Dear 16 year-old me,
Hey you, pulling your PETA literature out of the family mailbox on the rural route. Good for you. You're doing your best to do the right thing. I'm proud of you for realizing that food is important, and for grasping that the way most of the food you've been eating is produced is brutal, unhealthy, and morally repugnant.
Good job saying goodbye to your beloved quarter-pounder with cheese. I'm proud of you for believing with all of your heart that our small, daily actions are important and that personal decisions have the power to create social change. You are right. You will probably be happy to know that your 38 year-old counterpart still believes in that power. I so appreciate your passion and your conviction, and your desire to know the truth and do the right thing.
Specifically, you're right about the meat industry as it exists. The meat and milk and eggs you can find on the shelves of your supermarket in the late 1980s are beyond bad. But what you don't know now is that by the time you're in your thirties, the range of food options available to you will be very different. And your perspective will be more nuanced and complex. Things will have changed, and you will have changed. We could have a long conversation about meat, animals, vegetables, and health - I would love that and it would be spirited, contentious, and fun.
Maybe I'll continue to write to you here in this format that wasn't invented (the blog) on something called the internet, which was just a glimmer in Al Gore's eye back when you were reading Peter Singer's Animal Rights.
But for now, there's one thing in particular I hear you saying that I'd like to respond to: "humans are the only animals that drink another animal's milk." I know you think it's disgusting and unnatural, and it's also wrapped up in your new-found insight into factory-farmed dairy - where sick, exhausted milk cows are hooked up to milking machines, pumped full of antibiotics and hormones, and living miserable lives. Twenty years later, there are still articles circulating on Facebook (something else that hasn't even been dreamed of yet - Mark Zuckerberg is probably in preschool) about how unhealthy and unnatural milk consumption is for humans.
Yogurt from our goats' milk
But here is the answer that pops into my head twenty years later to your impassioned, heartfelt, and true statement:
Yes. Humans are the only animals that drink the milk of another animal. We are the only animals that do many of the things that we do. Let me name a few: cultivate gardens, plant seeds, cook, build fires to keep warm. There are many more examples.
Some of the things that we do that no other animals do are destructive and morally questionable. You and I do some of them anyway. An example in this category would be driving in cars on highways. Some of the things we do that no other animal does are not destructive or morally wrong just because they are unique to us. For example, we plant potatoes.
Would you be surprised to know, dear teenaged me, that the you of the future owns dairy animals? Our animals our healthy and happy, we milk by hand, and we drink the milk raw. I also plant potatoes, something no other animals do. I believe that the milk our goats produce, like the vegetables we grow in our gardens, is healthier and more nutritious than food you can find on supermarket shelves.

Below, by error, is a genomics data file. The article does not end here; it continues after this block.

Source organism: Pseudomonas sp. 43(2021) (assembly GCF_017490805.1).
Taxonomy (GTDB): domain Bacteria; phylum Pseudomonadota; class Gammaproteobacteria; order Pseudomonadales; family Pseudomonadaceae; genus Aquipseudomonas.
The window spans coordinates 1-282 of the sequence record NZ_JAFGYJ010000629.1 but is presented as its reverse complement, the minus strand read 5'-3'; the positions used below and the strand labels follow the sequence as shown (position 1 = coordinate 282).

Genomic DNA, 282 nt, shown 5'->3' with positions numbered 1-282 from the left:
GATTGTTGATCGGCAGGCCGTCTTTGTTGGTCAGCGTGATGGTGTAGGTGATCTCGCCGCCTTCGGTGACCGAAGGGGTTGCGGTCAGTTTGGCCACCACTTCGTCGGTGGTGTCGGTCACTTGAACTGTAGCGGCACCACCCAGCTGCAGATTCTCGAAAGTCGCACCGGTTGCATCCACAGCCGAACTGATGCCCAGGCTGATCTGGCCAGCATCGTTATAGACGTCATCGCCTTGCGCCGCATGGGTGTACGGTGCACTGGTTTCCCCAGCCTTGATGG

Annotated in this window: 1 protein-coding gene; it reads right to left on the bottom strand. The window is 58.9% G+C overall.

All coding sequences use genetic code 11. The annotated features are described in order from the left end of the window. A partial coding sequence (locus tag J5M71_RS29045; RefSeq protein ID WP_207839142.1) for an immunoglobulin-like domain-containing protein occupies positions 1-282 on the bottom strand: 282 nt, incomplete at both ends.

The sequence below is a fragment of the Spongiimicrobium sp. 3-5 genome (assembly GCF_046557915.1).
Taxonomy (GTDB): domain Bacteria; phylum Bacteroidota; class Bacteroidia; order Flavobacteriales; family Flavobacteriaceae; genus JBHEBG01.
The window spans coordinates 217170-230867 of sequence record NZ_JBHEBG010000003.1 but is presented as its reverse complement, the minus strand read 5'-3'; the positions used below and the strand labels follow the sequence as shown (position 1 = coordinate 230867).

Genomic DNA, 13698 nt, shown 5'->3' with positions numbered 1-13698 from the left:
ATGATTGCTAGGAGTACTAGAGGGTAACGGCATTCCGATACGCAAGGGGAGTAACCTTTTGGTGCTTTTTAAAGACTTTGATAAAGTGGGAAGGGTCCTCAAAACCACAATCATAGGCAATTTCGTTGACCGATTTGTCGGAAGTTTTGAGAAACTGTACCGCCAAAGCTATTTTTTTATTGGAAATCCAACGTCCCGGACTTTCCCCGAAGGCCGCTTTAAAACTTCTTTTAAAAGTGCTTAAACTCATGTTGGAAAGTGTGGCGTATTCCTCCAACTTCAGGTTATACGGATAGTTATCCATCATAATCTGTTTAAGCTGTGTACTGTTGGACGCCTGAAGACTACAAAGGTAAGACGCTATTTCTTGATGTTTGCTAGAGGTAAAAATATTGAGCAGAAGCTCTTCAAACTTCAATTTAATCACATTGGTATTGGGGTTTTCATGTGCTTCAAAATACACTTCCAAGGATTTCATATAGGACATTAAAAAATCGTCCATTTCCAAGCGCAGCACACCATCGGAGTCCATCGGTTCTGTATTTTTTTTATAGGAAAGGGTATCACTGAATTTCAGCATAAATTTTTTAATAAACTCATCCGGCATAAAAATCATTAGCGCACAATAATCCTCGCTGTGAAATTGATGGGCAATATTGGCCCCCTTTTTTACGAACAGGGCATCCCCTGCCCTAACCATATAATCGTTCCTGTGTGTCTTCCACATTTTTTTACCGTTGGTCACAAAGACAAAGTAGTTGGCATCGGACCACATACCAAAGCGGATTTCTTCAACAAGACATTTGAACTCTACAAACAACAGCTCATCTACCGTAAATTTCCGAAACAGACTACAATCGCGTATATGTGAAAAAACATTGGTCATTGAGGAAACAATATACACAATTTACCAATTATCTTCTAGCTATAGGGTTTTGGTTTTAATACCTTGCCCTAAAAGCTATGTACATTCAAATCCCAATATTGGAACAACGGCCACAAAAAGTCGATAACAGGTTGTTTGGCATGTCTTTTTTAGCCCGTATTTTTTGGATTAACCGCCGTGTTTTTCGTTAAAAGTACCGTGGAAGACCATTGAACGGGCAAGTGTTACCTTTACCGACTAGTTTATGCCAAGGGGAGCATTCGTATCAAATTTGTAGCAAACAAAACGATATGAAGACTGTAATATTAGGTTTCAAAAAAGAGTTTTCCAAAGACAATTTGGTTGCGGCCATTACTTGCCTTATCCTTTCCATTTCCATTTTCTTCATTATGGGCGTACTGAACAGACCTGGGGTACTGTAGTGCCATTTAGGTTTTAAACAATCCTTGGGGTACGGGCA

Potatoes au gratin with our goat milk and goat cheese. Cooked on a woodstove - note that no other animals chop firewood, construct woodstoves, or invented the cast iron skillet. Or have cameras or "The Joy of Cooking."
Oh dear sweet, sharp, scrappy, strident, loving, and well-intentioned me, here is what I'd most like to say to you: be as gentle with yourself and others as you are with the planet. Be open to change. Be open to changing your mind.
If you could know that after 20 years of strict vegetarianism and intermittent veganism you would suffer from debilitating health problems that very likely were caused or exacerbated by your diet, would you still make the same choices? Maybe so. And maybe those choices were the right ones at the time. Looking back, I think they probably were given your options at the time. But as clearly as you know that factory-farmed meat and dairy and eggs are wrong, I know that raising animals for eggs, milk, and meat can be part of an ethical way of life.
And as for milk, I say YES, humans stand alone as a species in having domesticated other animals in order to drink their milk and make cheese, yogurt, whipped cream, and butter from it. I'm so glad we do! Milk in its natural state - not factory-farmed, processed, and lifeless but fresh from the goat (or cow) is good food. Protein. Fats. Healthy bacteria. You can read a lot about it these days when information is so very accessible compared to the way it was in the late 1980s. (Here are a few things I've posted in recent years involving milk.)
I'm fascinated by the history of this relationship between humans and our domesticated animals, and grateful to be part of the continuing tradition of caring for these animals well on a small, homestead scale.
So there you have it, 16 year-old self. You will one day make butter. No other animal does that. And you will love that butter and know how good for you it is. You will know the animals that produce the milk you use are happier in your dairy-loving care than they would be just about anywhere else. And you will believe with all of your heart that it benefits the planet for people to produce their own food, including raising dairy animals for milk.
Oh, and you'll get to see R.E.M. live four or five times in the future (which is now my distant past), the prospect of which I know is pretty thrilling to you. Enjoy!